"2018 was another very strong year in terms of performance in the Irish commercial property market. One of the key standouts was the growth in the volume of demand for Build-to-Rent opportunities."
On the back of strong job creation, activity in each of the occupier sectors of the market was strong with the Dublin office market having a particularly buoyant year, supported by several large lettings to occupiers in the technology sector, several of which were pre-lettings. The growth in activity by flexible office providers during 2018 was particularly noteworthy.
Brexit-related activity added an extra layer of activity in the office sector and also the industrial & logistics sector in the capital during 2018. Transactional activity in the industrial &logistics sector has been compromised for several years by a shortage of modern buildings with most development activity comprising ‘Build-to-Suit’ projects. However, industrial rents rose to a level in 2018 where new development was again viable and as a result, we saw the first signs of speculative development occurring in this sector in Dublin.
Encouragingly, several of the new buildings have now been let prior to practical completion, such is the demand for modern stock. Demand for data centres and data centre sites was also strong throughout 2018.
Occupier activity in the retail sector of the Irish economy was considerably better than in the UK and elsewhere in Europe over the last 12 months, supported by continued job creation, strong tourist activity and increases in disposable income in the domestic economy. Appetite for any core schemes that were launched during the year was encouraging with particularly strong appetite from the food & beverage sector and the health & beauty sector. However, as the year progressed, it became evident that the pool of investors seeking investment opportunities in the retail sector had thinned considerably, particularly for secondary assets, as investors reacted to structural trends in the retail sector globally.
Investor appetite for other sectors continued at pace throughout 2018 however, with several high-profile transactions completed during the last year including several forward commit and forward fund transactions. The market remained very attractive to long term investors and pension funds, keen to secure access to stable income streams. Encouraged by a number of large-scale investment opportunities, there were several new entrants to the Irish investment market during 2018 including some Asian investors who acquired their first Irish assets in the last 12 months.
Strong investor demand
Some yield compression occurred during the year. Prime yields in Ireland ended 2018 at levels that remain very attractive compared to other European jurisdictions, with prime offices and multifamily trending at approximately 4%, prime high street trending at 3.15% and prime industrial trending at 5.1%.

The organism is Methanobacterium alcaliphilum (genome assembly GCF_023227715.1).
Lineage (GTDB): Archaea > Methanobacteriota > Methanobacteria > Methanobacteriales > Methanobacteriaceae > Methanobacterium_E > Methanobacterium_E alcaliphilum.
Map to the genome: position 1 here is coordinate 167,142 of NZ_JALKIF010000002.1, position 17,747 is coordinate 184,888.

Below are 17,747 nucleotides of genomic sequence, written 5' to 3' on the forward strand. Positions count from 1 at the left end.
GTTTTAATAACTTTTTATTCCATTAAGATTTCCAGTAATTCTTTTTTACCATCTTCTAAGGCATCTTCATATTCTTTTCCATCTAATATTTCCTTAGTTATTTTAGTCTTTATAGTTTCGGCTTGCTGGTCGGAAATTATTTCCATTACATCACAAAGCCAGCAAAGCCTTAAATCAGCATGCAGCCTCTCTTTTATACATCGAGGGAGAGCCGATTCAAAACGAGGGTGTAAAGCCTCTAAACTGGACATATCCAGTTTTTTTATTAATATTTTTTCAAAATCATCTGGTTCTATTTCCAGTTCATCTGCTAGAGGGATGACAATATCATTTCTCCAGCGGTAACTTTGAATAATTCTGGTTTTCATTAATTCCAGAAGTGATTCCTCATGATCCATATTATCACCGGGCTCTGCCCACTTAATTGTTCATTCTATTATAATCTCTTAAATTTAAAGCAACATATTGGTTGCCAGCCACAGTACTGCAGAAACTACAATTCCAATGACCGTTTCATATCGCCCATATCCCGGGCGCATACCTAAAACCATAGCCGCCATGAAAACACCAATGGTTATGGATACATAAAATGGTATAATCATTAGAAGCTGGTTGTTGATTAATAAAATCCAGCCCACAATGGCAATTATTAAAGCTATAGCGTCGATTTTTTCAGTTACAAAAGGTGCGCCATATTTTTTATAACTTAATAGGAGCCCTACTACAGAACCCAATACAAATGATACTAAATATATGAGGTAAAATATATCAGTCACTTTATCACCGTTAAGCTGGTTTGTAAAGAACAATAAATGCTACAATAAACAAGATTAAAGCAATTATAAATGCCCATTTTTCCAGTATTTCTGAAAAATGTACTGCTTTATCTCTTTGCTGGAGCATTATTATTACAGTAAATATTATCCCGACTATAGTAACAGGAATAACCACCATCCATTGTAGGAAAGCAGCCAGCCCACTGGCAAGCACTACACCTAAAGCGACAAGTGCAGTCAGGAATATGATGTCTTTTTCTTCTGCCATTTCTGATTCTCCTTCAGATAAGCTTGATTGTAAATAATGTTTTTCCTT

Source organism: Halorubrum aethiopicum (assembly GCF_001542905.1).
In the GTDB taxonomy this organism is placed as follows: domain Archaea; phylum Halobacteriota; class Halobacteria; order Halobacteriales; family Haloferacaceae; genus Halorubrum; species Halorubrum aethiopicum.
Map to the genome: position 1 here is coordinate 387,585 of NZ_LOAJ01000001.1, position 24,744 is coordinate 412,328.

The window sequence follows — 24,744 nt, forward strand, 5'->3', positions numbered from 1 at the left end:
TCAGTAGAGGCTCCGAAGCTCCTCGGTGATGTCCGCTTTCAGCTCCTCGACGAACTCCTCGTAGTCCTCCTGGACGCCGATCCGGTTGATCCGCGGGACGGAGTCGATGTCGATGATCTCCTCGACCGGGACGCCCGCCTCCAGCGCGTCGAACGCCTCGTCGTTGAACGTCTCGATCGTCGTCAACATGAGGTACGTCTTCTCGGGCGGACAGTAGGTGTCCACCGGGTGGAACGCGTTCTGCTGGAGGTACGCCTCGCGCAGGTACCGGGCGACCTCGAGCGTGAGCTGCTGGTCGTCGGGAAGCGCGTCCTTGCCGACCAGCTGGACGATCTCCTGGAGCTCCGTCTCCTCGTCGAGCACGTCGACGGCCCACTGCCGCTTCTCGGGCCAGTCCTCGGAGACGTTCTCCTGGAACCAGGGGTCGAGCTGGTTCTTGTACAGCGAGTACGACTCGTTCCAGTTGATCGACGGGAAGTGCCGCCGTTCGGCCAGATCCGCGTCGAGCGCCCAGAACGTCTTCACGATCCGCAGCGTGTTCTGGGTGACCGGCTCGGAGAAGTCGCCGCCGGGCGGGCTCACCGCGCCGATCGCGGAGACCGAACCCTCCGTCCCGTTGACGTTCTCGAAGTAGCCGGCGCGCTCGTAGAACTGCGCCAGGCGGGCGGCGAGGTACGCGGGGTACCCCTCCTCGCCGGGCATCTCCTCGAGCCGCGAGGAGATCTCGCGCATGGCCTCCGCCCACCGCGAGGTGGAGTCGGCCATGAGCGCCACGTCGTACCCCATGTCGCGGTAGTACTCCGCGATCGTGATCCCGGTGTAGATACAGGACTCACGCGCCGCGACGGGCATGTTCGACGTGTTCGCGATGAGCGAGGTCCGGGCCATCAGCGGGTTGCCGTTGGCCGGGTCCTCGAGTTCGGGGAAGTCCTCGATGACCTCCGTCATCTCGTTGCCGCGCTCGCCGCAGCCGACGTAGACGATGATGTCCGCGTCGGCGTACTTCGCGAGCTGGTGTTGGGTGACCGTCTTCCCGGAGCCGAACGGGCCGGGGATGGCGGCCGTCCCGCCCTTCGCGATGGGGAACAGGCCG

We also saw strong investor demand for specialist sectors including healthcare and student accommodation during the last year. One of the key standouts of 2018 was the growth in the volume of demand for Build-to-Rent opportunities following changes to the planning code which had a positive impact on viability in this sector. The extent to which Build-to-Rent increased as a proportion of overall investment spend in Ireland in 2018 was remarkable.
Build-to-Rent is now becoming a mainstream investment sector in its own right, with an ability to help alleviate some of the well-documented pressures in the Irish housing market. Although there was an improvement in the supply of new homes during 2018, it remained considerably below the volume actually required and the proportion of units comprising apartments remained relatively low.
2018 was a record year for the development land sector in Ireland, with transactional activity the highest in a decade and significantly boosted by several strategic land sales that completed during the year. There was evidence of increased depth to the development land sector in 2018 with bidders from a myriad of different sectors bidding competitively on assets that were launched for sale both in Dublin and regional cities such as Cork.
Meanwhile, the hotel sector had a busy year also, supported by strong tourist numbers and buoyant business activity. Transaction volumes in this sector were boosted by the completion of some forward fund transactions and portfolio transactions during the year with the volume of single asset hotel sales in 2018 lower than had been anticipated. To some degree, the decision not to bring hotels to the market was influenced by the strong underlying trading performance that many of these properties enjoyed during 2018, something that also had a negative impact on the number of Dublin pubs offered for sale over the course of the last 12 months.
All in all, it was a solid year’s performance that lays the foundation for what looks certain to be another healthy year for the commercial property market in 2019 despite the potential threats, both global and domestic, that loom large.
Outlook 2019 Report
The CBRE Ireland Real Estate Market Outlook 2019 report provides insight on the key trends our experts think will affect the Irish property industry over the next 12 months.
READ THE FULL REPORT HERE